The Shape of Water

skilled craftsmanship

Verhoeven’s Shape of Water collection fuses time-honored symbolism and cutting-edge technology to create a sculpture of startling beauty. The bubble appears throughout art history as an image of transience, most famously in Chardin’s Soap Bubbles (c. 1733-34), which depicts a boy blowing a bubble while another watches. A similarly playful spirit infuses Verhoeven’s Vanitas of Life collection, with its billowing, prismatic glass bubbles that look like they might pop at any moment. The method to make the bubbles emerged only after years of research by the duo. The borosilicate glass is the most stable and clear glass made by man. Master craftsmen, used to work on jewelry precision, work together with robotics to shape the glass to a complex structure that results in an exceptionally strong substance. The Verhoeven Twins have created a unique cultural artefact by transforming a symbol image of brevity into an enduring object.

In addition to its more formal aspects – symbolic nature of the bubble looms large over the Verhoeven Twins’ practice. The twins refer to their working environment as living within a bubble of their own experience — as the two share an estate and a studio. The pair also attempt to capture a youthful like innocence or naivete? through their work; for the artists bubbles come to represent the fragility of life – something of aesthetic beauty but also very temporary. A vanitas is a symbolic work of art showing the transience of life, the futility of pleasure, and the certainty of death, often contrasting symbols of wealth and symbols of ephemerality and death.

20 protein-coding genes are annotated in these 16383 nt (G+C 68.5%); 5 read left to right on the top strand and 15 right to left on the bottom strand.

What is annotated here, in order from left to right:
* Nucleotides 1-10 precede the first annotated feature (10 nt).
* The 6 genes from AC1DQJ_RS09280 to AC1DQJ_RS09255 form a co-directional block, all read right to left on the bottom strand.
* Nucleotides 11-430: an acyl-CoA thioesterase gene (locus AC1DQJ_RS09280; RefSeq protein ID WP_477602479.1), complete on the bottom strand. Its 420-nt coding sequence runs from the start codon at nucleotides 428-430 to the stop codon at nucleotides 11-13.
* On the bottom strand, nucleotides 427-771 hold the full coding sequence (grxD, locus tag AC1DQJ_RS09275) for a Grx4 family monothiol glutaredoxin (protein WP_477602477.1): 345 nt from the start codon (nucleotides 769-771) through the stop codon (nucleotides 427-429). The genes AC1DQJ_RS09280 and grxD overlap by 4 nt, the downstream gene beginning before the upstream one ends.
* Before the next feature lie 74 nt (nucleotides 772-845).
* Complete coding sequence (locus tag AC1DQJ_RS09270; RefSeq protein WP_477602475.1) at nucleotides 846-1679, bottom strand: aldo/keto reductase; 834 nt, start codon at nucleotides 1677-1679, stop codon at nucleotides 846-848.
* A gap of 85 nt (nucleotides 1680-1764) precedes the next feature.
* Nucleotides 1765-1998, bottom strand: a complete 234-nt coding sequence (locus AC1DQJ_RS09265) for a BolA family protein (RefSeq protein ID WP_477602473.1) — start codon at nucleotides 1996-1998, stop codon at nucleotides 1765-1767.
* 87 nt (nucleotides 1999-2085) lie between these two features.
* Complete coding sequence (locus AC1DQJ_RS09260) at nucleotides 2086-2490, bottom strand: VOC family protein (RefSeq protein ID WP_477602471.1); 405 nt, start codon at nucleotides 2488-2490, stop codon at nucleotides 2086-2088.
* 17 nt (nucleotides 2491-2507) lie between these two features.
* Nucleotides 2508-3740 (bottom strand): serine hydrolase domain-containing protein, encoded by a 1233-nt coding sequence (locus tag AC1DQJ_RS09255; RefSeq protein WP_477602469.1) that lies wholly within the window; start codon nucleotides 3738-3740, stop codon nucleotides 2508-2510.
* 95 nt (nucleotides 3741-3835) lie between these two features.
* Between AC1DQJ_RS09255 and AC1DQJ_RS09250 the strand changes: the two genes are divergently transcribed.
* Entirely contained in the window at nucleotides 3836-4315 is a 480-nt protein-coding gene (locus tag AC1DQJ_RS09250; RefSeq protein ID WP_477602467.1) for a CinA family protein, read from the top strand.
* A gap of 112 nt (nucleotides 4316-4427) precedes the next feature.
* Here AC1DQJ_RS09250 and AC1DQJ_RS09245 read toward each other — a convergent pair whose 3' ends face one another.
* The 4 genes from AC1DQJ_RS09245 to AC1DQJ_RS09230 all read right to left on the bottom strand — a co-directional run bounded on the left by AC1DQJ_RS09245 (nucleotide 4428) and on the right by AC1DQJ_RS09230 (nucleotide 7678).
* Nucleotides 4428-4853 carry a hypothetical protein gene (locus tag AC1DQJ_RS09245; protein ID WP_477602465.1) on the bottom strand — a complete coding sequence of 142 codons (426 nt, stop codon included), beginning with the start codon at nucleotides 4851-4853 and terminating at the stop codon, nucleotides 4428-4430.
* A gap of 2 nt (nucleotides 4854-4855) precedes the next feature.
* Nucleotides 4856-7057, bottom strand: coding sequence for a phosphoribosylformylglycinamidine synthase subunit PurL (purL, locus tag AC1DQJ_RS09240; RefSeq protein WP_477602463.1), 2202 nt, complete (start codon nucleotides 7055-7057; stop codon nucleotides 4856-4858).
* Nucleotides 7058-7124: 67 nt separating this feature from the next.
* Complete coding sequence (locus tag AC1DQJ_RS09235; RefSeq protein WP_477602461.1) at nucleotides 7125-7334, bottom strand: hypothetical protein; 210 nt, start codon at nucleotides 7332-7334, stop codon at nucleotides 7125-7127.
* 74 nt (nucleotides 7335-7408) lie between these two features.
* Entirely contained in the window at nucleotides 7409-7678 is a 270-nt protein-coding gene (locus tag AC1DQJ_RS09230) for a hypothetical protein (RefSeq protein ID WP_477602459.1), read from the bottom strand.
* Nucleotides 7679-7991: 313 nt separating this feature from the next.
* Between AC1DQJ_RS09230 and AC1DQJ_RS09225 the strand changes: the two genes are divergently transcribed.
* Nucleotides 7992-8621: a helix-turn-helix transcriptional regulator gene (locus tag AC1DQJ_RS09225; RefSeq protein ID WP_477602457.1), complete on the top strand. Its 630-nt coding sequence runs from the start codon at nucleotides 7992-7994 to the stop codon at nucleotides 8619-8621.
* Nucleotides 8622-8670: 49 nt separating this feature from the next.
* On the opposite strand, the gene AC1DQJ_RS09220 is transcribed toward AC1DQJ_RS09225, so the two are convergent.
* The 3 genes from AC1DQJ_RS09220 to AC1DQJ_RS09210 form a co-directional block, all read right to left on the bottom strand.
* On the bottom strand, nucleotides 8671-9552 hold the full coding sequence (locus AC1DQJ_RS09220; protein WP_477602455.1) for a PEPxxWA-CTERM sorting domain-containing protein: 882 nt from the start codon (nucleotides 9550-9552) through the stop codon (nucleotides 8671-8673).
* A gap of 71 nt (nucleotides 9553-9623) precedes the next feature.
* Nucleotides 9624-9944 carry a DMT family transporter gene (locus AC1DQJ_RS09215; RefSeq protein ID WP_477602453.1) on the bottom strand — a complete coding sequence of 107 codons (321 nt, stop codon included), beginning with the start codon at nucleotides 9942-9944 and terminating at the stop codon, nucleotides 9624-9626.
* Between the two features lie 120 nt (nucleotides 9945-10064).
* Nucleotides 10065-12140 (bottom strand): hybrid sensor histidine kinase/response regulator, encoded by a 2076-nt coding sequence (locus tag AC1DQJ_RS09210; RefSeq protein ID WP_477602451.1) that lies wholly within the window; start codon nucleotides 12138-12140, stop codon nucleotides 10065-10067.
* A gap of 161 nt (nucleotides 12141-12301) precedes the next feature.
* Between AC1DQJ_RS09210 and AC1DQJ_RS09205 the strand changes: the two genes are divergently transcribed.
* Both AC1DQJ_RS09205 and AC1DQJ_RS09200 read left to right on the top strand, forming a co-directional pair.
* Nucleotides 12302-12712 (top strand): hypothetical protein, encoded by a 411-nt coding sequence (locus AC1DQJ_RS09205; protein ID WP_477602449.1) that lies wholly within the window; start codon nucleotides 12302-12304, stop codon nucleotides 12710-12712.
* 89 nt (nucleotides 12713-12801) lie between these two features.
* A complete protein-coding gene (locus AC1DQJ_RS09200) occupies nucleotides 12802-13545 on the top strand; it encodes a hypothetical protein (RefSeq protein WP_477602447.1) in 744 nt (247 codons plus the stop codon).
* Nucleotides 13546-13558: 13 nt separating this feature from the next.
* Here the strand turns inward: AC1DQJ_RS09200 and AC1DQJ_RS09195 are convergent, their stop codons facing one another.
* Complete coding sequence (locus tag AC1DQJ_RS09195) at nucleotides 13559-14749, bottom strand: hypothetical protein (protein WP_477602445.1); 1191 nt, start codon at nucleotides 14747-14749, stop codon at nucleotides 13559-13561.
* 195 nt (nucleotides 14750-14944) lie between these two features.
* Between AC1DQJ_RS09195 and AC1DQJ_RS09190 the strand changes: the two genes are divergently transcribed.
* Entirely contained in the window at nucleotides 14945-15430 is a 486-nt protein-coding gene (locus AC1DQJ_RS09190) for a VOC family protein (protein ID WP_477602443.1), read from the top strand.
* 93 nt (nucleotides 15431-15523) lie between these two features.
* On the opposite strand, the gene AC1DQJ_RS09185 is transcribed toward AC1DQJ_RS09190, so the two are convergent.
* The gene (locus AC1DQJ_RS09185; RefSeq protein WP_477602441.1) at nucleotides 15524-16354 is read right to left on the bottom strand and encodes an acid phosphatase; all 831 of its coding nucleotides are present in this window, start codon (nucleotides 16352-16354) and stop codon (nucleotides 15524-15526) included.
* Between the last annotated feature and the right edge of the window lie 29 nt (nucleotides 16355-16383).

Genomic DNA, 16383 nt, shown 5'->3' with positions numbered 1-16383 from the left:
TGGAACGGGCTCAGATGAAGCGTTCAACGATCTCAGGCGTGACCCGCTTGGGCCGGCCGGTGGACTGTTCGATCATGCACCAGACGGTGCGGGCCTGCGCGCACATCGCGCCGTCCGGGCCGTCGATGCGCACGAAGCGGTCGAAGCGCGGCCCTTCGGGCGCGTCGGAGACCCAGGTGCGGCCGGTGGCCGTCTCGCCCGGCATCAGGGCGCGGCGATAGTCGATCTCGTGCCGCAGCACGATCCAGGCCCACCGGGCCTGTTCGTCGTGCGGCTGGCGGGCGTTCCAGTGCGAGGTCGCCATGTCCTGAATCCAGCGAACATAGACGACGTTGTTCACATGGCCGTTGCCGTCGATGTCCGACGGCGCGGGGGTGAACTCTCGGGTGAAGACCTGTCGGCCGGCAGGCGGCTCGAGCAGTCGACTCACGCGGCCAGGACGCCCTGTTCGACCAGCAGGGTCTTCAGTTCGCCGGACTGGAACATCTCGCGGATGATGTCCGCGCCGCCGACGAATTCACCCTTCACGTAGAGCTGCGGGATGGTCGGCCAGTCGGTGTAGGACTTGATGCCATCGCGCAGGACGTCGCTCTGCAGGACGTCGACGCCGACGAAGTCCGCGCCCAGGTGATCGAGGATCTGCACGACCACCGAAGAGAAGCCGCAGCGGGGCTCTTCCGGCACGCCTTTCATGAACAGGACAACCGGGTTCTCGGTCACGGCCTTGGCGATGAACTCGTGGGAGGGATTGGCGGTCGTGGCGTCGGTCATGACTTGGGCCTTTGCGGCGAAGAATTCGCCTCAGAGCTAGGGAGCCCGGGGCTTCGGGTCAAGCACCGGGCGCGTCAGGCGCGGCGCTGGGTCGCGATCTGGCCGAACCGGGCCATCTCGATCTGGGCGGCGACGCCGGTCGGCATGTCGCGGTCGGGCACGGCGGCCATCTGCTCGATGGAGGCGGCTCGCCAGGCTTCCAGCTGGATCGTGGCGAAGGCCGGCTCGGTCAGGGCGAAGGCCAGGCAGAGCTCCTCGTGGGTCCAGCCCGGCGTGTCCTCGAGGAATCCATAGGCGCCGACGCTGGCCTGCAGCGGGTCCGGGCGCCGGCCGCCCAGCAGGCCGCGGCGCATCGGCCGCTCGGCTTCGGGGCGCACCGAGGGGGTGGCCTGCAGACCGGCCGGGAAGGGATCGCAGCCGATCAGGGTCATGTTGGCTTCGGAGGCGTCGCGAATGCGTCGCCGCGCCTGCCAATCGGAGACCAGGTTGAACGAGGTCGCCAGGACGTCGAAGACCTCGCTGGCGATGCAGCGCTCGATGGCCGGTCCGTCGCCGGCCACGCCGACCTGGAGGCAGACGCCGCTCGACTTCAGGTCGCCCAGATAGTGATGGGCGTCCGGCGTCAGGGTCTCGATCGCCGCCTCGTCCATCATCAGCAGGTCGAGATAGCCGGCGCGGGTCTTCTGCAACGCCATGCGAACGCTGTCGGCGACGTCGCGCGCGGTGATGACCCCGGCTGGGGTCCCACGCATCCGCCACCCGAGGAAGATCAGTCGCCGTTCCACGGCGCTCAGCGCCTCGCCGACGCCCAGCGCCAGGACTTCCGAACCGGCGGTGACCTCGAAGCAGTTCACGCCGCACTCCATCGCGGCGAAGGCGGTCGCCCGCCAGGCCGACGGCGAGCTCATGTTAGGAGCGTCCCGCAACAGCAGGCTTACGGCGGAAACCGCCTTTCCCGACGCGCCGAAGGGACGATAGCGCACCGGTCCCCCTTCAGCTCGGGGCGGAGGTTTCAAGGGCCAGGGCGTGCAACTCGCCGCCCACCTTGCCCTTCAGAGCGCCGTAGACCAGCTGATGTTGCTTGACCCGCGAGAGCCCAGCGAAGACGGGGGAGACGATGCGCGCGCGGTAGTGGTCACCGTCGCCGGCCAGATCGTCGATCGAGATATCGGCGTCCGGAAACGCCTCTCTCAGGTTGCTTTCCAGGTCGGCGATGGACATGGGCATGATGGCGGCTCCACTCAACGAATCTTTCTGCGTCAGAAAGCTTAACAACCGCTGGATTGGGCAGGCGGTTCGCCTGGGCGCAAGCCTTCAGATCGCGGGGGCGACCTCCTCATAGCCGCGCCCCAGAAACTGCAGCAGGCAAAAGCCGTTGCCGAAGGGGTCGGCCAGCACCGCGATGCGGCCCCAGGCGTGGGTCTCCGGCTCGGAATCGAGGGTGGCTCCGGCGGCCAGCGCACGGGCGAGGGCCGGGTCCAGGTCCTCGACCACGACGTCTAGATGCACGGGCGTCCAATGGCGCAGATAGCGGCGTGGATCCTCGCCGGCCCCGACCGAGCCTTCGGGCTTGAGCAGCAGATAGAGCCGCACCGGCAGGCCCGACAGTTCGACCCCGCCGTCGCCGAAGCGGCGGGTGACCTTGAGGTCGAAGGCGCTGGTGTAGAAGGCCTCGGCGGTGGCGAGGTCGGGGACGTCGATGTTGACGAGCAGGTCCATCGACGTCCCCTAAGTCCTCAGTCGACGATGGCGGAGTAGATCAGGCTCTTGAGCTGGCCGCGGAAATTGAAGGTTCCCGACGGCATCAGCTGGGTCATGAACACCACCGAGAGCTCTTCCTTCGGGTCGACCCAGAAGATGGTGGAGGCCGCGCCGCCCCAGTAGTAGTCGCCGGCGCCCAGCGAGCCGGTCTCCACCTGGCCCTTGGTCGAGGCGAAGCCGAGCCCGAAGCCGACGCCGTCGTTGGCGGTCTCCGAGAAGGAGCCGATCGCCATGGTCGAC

The Vanitas of Life works are intended to exist at the intersection of art object and functional sculpture. The twins aim to collapse the abstract into the functional, creating a story that blends elements that society usually separates. The pieces – while whimsical and beautiful also delve deeper to ask existential questions about life, death, and all the possibility bound up within a single moment.